For oral sex performed on vulvas or anuses, a dental dam is the most common safer sex tool. It's a thin sheet of latex that acts as a barrier between your mouth and your partner's sex organs.

Tip: If you don't have a dental dam available, you can use a condom that has been cut open. If you don't have one of those on hand either, plastic wrap is a functional last resort, though it may be more porous and less protective than the other options.

Genital Contact

Sometimes people have sex by rubbing their genitals together. This can be done with penises, anuses, vulva(s), or any combination of those three, and is colloquially referred to as "dry humping," "scissoring", "grinding," "rubbing," and "tribadism" or "tribbing."

If one or both of the organs being rubbed is a penis, a condom should be worn. If one or both is a vagina or anus, a dental dam is your best bet.

While this form of non-penetrative sex might appear to be low risk, it's actually not: you can transmit everything from pubic lice to herpes to a yeast infection this way, so doing it with safety precautions is an excellent idea.

Penetrative Sex With Genitalia

Genital penetrative sex refers to a penis entering a vagina or anus. It may also refer to those who have a long clitoris which can penetrate the vagina or anus of the receiver. The former is the riskiest form of sex because body fluids can be left far inside another person, making it the most important one to exercise caution against.

If a penis enters a vagina, there is also the risk of pregnancy, in addition to that of sexually transmitted infections.

Using a condom is the most straightforward way to reduce risk here. However, there are also measures that can be taken in addition to condoms. PrEP is a prescription medication that drastically reduces the risk of HIV. When taken properly, it can nearly wipe out that risk, offering up to 99% protection against HIV.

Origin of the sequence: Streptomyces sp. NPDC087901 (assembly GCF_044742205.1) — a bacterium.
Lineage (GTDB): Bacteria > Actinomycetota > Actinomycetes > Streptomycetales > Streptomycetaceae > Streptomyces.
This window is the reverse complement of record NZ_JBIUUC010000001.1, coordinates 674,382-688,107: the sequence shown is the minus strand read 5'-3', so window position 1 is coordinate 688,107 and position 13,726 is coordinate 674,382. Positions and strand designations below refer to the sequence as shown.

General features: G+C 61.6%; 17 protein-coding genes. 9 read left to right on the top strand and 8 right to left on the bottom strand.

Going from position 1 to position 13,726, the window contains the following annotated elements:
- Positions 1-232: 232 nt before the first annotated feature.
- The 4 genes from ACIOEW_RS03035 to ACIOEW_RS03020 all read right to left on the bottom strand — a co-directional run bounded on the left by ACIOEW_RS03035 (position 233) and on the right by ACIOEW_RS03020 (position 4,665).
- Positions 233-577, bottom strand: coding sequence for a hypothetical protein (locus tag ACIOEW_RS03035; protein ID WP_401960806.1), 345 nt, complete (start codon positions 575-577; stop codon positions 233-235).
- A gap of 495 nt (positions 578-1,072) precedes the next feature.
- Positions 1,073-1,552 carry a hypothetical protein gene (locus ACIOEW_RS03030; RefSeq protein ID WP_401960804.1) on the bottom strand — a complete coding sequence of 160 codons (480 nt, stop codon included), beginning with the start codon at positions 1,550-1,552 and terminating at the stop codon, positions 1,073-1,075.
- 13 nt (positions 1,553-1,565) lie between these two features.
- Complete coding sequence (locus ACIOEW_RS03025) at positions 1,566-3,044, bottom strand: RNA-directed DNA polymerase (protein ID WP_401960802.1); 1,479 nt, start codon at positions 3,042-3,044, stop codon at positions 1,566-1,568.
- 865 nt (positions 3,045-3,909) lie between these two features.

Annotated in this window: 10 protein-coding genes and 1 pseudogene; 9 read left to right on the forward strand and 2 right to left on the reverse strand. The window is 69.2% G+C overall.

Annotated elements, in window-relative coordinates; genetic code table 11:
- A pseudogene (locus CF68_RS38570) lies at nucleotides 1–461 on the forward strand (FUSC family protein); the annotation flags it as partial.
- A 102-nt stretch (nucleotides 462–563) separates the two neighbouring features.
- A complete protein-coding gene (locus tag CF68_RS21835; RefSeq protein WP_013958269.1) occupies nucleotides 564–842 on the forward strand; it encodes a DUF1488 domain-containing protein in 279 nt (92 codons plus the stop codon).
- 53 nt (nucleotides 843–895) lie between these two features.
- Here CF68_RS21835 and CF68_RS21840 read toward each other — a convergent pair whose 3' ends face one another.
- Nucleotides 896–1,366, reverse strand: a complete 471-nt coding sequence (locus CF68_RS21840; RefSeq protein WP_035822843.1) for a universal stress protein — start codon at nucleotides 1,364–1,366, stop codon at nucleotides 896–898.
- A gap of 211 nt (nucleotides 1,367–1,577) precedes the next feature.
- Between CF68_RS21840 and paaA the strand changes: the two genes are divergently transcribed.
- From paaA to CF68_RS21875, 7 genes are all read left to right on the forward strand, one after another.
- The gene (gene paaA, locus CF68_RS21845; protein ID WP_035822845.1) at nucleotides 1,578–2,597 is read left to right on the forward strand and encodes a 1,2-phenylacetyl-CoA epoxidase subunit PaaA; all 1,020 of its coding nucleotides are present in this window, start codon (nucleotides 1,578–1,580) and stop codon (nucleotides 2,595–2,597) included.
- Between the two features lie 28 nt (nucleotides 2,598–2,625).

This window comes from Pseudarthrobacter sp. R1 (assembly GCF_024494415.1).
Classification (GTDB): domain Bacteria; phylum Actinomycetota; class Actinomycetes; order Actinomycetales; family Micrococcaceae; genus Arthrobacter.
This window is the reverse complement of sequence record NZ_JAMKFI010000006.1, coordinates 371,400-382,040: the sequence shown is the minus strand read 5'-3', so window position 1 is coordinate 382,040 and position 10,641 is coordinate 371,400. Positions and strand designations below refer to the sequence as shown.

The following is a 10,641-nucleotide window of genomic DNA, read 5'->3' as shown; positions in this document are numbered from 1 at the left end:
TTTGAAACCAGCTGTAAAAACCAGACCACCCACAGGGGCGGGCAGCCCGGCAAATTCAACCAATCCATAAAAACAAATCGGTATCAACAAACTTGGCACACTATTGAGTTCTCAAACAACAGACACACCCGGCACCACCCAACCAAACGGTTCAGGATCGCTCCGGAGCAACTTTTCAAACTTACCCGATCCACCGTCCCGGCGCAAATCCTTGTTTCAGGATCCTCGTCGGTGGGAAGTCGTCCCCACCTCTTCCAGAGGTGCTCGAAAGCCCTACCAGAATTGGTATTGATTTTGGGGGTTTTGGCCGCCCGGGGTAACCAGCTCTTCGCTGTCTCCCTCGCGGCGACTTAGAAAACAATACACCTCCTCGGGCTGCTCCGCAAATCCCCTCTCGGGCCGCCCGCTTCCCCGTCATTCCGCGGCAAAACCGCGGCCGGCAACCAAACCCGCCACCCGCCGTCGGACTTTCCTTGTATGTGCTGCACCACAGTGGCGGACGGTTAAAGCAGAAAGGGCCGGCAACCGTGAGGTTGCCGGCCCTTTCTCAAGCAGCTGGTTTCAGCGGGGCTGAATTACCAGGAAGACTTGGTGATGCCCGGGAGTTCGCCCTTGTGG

It does take time to become effective, so if you are considering a penis going inside you, your best bet is to speak to your doctor about that now. You can also be vaccinated against other STIs, including HPV and hepatitis, which is something else to consider, too.

Sex With Toys

While we think of sex toys as mostly either vibrators or dildos, there are actually numerous types. Sex toys can be gender-affirming for trans, nonbinary, and gender-nonconforming people, and can help people with disabilities have sex more easily.

Similar to hands, sex with toys is a lower risk activity. That's because body fluids are rarely exchanged.

The key to ensuring that is to never use a toy on yourself and your partner(s) interchangeably and to always clean your toys well in between partners. If you want to use the same toy on yourself and your partner during a single session, using barrier methods like condoms and dental dams will provide the highest level of safety. For silicone toys, you should always use a water-based lubricant.

A Word From Verywell

LGBTQIA+ people benefit from knowing about and practicing, safer sex. Safer sex reduces the risk of everything from minor transmissions like a yeast infection to major ones such as HIV. With the above guidelines, you can engage in whatever ways you enjoy most, more safely.

8 Sources
Verywell Mind uses only high-quality sources, including peer-reviewed studies, to support the facts within our articles. Read our editorial process to learn more about how we fact-check and keep our content accurate, reliable, and trustworthy.
  1. Human Rights Campaign. A Call to Action: LGBTQ Youth Need Inclusive Sex Education.

  2. Everett BG. Sexual orientation disparities in sexually transmitted infections: examining the intersection between sexual identity and sexual behaviorArch Sex Behav. 2013;42(2):225-236. doi:10.1007/s10508-012-9902-1

  3. National LGBT Health Education Center. Addressing HIV and Sexually Transmitted Infections Among LGBTQ People. 2019.

  4. Planned Parenthood. What's the Difference Between "Safe" and "Safer" Sex?. Published October 14. 2010.

  5. Renshaw DC. Understanding masturbationJ Sch Health. 1976;46(2):98-101. doi:10.1111/j.1746-1561.1976.tb03099.x

  6. Centers for Disease Control and Prevention. PrEP Effectiveness. Reviewed May 13, 2021.

  7. Fairley CK, Read TR. Vaccination against sexually transmitted infectionsCurr Opin Infect Dis. 2012;25(1):66-72. doi:10.1097/QCO.0b013e32834e9aeb

  8. Planned Parenthood. Sex Toys.

By Ariane Resnick, CNC
Ariane Resnick, CNC is a mental health writer, certified nutritionist, and wellness author who advocates for accessibility and inclusivity.